Picture: 123RF/DMITRIJS KAMINSKIS
Picture: 123RF/DMITRIJS KAMINSKIS

According to Nasdaq, the US financial services group that operates the Nasdaq stock market, Africa is home to the world’s six fastest-growing economies of 2020 (South Sudan, Egypt, Benin, Rwanda, Ethiopia and Tanzania). However, the World Bank expects the continent’s economy to shrink 3.3% in 2020, a function of lowered domestic consumption and investment.

The drop in investment is a particular concern as it could push up to 40-million people into extreme poverty and nullify gains made over the last five years. Admittedly, trade and inward investment were limited due to Covid-19-related restriction and containment issues.

But relatively speaking Africa was one of the continents least affected by the Covid-19 scourge (second only to Oceania). As a result, the continent should be on its way to a significant post-Covid-19 recovery. And the pandemic has left the continent with an opportunity to revisit how its economy is structured, especially with regard to inclusivity. 

Africans are tired of hearing the same thing said year after year with nothing actually being done. In 2019 it was announced that Africa aims to create the world’s largest trading bloc with a market of 1.3-billion consumers and combined GDP of $3.3-trillion. The developed policy (African Continental Free Trade Area Agreement) makes perfect sense, and according to the African Development Bank could add at least 4.5% (as a start) to the continent’s GDP through enhanced trade. 

However, as things stand what many African countries produce is not necessarily what other African countries want. Efforts will have to be made to start new industries or reconfigure value chains to include what other African countries are supplying as key inputs, and so foster trade for a more inclusive and progressive continental economy. Africa cannot afford to be all talk and no action — alignment between policy and practice needs to be prioritised.

Building an inclusive economy requires of policymakers and citizens to face reality. For instance, power supply needs to be tackled as a matter of urgency through policies and strategies that lead to real and scalable solutions. Why is Africa not generating most of its energy from solar, for instance? Why would African countries be talking about implementing a nuclear energy programme when there is no need? Who is endorsing such initiatives when reality points us in another direction? If an inclusive continental solar policy were to be implemented it more of the populace could benefit from greater energy access and affordability.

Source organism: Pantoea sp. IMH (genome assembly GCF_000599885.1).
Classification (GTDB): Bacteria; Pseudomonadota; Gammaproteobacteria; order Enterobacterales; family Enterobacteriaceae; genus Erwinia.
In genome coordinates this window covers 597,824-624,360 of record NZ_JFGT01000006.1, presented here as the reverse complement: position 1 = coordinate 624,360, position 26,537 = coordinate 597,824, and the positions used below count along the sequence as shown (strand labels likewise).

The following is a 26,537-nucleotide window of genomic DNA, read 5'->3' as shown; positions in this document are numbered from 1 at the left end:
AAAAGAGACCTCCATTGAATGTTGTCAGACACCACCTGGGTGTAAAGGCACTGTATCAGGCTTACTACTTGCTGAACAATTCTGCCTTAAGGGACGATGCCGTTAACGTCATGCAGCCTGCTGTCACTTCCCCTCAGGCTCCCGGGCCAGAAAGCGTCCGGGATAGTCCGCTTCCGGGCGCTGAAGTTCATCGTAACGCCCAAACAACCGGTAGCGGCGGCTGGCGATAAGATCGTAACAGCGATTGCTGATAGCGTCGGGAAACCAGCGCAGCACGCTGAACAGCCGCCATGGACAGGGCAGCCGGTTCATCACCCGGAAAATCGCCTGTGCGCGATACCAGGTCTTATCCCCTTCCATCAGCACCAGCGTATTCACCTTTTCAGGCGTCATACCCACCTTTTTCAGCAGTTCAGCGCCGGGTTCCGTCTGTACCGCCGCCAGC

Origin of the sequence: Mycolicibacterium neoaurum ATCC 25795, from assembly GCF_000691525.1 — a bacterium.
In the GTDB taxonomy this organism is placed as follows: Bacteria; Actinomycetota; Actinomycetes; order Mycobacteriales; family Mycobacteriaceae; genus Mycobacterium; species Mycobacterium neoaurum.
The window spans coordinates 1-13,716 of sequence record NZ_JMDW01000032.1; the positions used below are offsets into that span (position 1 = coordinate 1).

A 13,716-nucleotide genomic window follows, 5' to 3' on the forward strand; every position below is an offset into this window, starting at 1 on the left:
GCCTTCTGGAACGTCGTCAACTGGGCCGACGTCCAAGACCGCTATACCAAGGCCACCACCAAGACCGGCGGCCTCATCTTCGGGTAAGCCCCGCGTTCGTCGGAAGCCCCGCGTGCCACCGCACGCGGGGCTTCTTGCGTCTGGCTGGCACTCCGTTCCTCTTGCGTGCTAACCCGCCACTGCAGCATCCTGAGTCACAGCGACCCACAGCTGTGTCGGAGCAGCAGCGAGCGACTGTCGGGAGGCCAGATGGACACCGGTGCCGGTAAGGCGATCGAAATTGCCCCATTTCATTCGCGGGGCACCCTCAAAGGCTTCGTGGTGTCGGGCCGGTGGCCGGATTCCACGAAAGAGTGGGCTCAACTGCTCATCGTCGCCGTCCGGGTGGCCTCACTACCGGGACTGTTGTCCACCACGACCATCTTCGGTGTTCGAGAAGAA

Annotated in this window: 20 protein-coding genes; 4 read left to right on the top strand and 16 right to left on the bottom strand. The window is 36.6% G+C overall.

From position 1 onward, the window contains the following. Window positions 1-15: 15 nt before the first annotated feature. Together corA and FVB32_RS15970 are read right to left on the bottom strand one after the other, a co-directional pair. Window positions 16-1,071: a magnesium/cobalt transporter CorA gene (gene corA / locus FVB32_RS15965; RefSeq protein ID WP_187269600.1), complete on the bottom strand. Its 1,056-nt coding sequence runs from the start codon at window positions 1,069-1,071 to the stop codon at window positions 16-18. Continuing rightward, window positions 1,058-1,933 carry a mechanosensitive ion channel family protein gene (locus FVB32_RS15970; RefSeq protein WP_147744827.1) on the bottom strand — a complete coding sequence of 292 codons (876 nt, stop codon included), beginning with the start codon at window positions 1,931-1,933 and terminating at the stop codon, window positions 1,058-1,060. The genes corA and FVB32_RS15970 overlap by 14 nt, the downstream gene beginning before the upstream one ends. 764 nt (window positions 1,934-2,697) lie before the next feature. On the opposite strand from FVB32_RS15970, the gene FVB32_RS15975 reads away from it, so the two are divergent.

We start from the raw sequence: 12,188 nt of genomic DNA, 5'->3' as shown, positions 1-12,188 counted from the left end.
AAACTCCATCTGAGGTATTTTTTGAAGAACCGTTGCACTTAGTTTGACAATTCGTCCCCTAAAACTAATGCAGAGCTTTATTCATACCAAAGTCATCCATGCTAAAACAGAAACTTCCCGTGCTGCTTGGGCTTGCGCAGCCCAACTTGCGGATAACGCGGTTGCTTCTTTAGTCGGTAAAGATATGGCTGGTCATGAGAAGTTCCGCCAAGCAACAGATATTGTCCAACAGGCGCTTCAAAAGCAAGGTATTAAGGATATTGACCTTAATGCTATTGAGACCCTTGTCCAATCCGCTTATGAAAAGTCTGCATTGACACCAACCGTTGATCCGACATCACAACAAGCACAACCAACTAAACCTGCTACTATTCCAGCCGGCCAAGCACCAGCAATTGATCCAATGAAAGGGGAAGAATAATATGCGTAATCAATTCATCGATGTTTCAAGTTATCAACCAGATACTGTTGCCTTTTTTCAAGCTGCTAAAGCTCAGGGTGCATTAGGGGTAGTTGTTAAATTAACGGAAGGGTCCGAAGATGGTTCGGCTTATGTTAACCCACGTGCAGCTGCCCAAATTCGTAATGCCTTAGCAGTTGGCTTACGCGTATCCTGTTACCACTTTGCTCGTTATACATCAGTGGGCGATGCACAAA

It would also be easier to implement through technology localisation and backwards and forwards integration. Lastly, such a policy would decentralise the energy value chain, which would contribute to job creation and sustainability across the continent through the use of cleaner energy.

In Southern Africa, legalisation of cannabis has taken centre stage lately, with countries such as Lesotho, Swaziland, Zambia, SA and Zimbabwe and Lesotho legalising the cultivation and export of cannabis for medical purposes. Some have done so on the premise that cannabis is the new “green gold” that will enable their countries to increase export earnings and regain some of the revenue lost through declining export sales of agricultural commodities such as tobacco.

But reality tells another story. Most of the cannabis grown on the continent is consumed recreationally, with close to 90% traded on the illicit market, the main beneficiaries being the middlemen (based on risk). Cultivators and processors of the product derive the least value from the industry.

In addition, it remains extremely difficult to obtain a licence to operate, with copious amounts of red tape and policy misunderstanding across the departments that have the authority to issue them, and exorbitant fees of up to $35,000 in some countries. This has the effect of excluding most of the population of African countries who might otherwise have benefited from growing cannabis for export — existing farmers.

Surely a better approach should be considered that understands growers’ challenges by converting them to legal growers of cannabis? In addition, lessons can be learnt from countries such as the Netherlands on how to legalise recreational cannabis in a manner that benefits both state and citizen, cordoning off the illegal cannabis industry and its associated risks. 

Africa is a continent with significant potential based on its resources and populace. Countries such as Nigeria are transforming themselves based on internal wants and needs. For example, expansion of the country’s agricultural output has resulted in its investment in producing its own fertiliser to reduce imports (and foreign exchange demand).

In addition, localising production of fertiliser is aimed at supplying it locally at a more affordable price, an aspect that stands to benefit small farmers, whose yields are often reduced by the unaffordability of imported fertiliser (even after the government has subsidised prices in an effort to increase access).

Nigeria is being capacitated with exports in mind, and as neighbouring Ghana also expands its agricultural sector, trade between the two is growing, with Nigeria supplying increasing volumes of fertiliser. Lessons learnt through such initiatives should be spread across the entire continent to enable Africa to build a more productive, progressive and inclusive continental economy.

• Maposa is founder of market research, strategy, monitoring & evaluation consultancy Birguid.

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